EM Mindset: James E. Colletti – Educating Amidst Chaos

Author: James E. Colletti, MD (@jimcollettimd – Associate Professor of EM / Program Director, Mayo Clinic) // Edited by: Alex Koyfman, MD (@EMHighAK) and Manpreet Singh, MD (@MPrizzleER)

I love my job (well not always but most of the time)!

Emergency Medicine represents the best of all specialties.  The Emergency Medicine physician is the first physician who has the opportunity to see, exam, and manage patients.  More often than not this opportunity occurs with a life-changing event for the patient.  Caring for a patient on the worst day of their life is a privilege.  Emergency physicians make rapid decisions on limited data, gain rapport with limited time, and manage the sick and dying (along with a fair amount of urgent care).  Emergency physicians also have the opportunity to educate in a chaotic, fast-paced, pathology-rich environment.  The most gratifying aspect of my career is the privilege to train residents in the trenches.

With that said practicing Emergency Medicine is not easy.  It has been said life is a zero sum game and so is Emergency Medicine.  There are many competing demands on the Emergency Medicine clinician.  To name a few: delivery of high quality high value patient care, communication, conflict management, clinical metrics of throughput, patients seen per shift, patient satisfaction, RVUs, billing, coding, critical care coding, clinical documentation, procedural documentation, ongoing departmental quality initiatives, and research studies with patient enrollment.  Oh, there is also educating, evaluating, and mentoring the learner in this wonderfully chaotic environment.  Now more than ever, the EM physician is pulled in multiple directions, and educating learners has become an additional task to complete.   So, are there benefits of teaching in a chaotic zero sum game environment?  What are the barriers and challenges of doing so?  Are there strategies that allow one to succeed as a clinician educator?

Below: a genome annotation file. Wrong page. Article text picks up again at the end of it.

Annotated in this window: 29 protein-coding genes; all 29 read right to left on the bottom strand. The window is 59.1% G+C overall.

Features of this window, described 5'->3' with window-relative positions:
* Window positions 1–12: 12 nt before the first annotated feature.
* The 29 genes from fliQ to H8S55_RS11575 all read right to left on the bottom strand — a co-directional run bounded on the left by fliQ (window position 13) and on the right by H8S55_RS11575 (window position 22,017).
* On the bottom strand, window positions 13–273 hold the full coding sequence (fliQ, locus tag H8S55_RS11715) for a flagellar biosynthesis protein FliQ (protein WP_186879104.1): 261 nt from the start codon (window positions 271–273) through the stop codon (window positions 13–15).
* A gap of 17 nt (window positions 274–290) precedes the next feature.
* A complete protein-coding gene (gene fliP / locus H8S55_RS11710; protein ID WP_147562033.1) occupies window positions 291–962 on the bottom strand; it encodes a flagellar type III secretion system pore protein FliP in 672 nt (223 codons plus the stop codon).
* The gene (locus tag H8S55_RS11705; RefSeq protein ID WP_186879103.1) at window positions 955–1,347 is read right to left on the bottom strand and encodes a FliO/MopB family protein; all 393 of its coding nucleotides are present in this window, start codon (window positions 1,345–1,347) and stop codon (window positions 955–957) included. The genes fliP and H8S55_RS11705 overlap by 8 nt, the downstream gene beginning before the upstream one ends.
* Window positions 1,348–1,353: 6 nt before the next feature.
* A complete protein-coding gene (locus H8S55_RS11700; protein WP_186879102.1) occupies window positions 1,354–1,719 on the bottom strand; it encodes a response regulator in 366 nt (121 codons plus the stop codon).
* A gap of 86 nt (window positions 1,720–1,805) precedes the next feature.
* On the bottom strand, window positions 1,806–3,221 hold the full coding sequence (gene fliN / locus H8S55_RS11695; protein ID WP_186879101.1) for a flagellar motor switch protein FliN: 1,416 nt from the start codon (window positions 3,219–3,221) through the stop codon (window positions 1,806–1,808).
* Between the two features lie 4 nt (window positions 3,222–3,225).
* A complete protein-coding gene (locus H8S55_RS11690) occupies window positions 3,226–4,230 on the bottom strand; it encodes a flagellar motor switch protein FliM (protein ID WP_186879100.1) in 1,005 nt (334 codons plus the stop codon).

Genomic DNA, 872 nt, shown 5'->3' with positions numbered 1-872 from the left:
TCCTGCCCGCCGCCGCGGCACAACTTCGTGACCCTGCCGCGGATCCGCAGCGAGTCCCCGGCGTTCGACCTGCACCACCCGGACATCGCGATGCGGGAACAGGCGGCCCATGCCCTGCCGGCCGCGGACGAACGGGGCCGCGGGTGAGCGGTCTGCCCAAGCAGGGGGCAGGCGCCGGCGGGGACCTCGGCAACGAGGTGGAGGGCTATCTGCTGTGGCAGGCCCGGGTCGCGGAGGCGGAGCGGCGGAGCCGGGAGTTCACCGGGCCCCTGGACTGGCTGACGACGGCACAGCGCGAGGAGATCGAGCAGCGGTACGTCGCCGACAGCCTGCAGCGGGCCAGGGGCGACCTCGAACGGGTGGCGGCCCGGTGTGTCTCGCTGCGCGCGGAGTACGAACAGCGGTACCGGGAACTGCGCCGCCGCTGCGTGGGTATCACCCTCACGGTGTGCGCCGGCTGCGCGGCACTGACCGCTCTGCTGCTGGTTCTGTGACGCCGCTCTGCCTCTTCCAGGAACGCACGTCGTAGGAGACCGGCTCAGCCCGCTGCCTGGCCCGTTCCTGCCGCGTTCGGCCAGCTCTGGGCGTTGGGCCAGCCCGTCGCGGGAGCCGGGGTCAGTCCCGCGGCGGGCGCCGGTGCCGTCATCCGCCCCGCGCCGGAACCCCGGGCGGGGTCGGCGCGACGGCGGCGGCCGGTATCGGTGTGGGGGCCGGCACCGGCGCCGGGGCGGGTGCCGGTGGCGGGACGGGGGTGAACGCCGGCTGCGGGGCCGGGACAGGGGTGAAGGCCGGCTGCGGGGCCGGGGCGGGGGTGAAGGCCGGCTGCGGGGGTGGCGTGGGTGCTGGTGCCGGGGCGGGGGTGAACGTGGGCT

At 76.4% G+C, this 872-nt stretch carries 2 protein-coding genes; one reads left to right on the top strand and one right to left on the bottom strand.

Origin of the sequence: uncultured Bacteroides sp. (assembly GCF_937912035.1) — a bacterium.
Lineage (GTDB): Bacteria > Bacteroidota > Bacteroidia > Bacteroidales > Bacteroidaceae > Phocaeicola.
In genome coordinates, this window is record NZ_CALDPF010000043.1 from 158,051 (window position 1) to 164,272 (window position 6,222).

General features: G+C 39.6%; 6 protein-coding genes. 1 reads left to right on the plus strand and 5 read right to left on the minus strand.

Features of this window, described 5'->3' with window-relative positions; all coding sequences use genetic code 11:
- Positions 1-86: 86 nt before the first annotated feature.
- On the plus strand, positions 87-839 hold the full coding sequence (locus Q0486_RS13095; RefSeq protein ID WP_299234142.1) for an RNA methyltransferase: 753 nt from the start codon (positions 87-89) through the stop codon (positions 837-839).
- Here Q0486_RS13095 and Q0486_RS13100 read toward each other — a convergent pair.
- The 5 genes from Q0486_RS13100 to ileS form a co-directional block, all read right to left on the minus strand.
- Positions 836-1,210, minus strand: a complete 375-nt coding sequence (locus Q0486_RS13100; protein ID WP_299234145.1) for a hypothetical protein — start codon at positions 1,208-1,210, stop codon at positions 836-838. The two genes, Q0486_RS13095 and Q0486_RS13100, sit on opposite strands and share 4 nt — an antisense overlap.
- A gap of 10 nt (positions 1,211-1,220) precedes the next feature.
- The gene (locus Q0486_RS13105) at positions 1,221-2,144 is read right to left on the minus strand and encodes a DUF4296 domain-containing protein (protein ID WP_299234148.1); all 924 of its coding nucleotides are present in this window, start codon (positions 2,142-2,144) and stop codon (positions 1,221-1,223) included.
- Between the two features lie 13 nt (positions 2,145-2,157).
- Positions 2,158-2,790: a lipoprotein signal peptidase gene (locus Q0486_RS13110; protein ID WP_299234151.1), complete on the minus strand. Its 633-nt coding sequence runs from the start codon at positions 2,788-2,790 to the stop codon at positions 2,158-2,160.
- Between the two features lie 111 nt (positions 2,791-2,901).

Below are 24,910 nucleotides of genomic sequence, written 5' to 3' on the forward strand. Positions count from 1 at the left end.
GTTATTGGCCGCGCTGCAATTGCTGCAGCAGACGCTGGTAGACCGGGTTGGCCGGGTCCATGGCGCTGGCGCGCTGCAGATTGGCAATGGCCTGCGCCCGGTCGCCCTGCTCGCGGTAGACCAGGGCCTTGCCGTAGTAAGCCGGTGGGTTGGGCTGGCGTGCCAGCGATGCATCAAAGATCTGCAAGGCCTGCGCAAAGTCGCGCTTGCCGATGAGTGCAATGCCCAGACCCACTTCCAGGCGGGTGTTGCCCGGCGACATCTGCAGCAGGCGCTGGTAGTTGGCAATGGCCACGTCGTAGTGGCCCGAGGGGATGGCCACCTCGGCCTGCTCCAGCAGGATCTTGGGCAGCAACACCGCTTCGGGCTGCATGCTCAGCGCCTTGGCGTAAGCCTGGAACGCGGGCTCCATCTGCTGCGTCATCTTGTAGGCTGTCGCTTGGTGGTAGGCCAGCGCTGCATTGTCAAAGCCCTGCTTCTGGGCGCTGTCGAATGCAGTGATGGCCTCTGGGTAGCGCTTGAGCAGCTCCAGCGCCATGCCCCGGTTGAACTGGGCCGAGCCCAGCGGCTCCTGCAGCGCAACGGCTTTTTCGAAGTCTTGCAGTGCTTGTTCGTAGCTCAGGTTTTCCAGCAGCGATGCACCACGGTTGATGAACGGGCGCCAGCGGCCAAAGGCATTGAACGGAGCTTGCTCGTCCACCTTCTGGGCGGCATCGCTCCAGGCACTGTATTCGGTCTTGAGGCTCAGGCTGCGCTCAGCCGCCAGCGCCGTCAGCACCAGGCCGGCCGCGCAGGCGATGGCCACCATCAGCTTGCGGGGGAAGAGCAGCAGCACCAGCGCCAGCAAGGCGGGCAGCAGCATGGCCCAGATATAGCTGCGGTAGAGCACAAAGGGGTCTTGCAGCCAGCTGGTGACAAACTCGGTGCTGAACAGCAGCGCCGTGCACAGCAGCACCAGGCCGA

There are several benefits to being an Emergency Medicine clinician educator.  Remember, trainees are in your department to learn and to be taught.  Teaching is an enjoyable and rewarding experience.  There are very few experiences that are as gratifying as the opportunity to grow the knowledge base of others.  Teaching also keeps you fresh and up to date and is an opportunity to exercise deliberate practice.  Teaching a learner pays forward an educational experience and improves everyone it touches.  Mentoring and developing a learner contributes to patient care, benefits patients and their families, contributes to team work, and improves communication.

If you are interested in reading the rest of this and other EM Mindset pieces, please see “An Emergency Medicine Mindset,” a collection evaluating the thought process of emergency physicians. This book is available as ebook and print on Amazon.


4 thoughts on “EM Mindset: James E. Colletti – Educating Amidst Chaos”

  1. Thanks for the great post!
    I would add that teaching represents the perfect example of our job: passions and fun!

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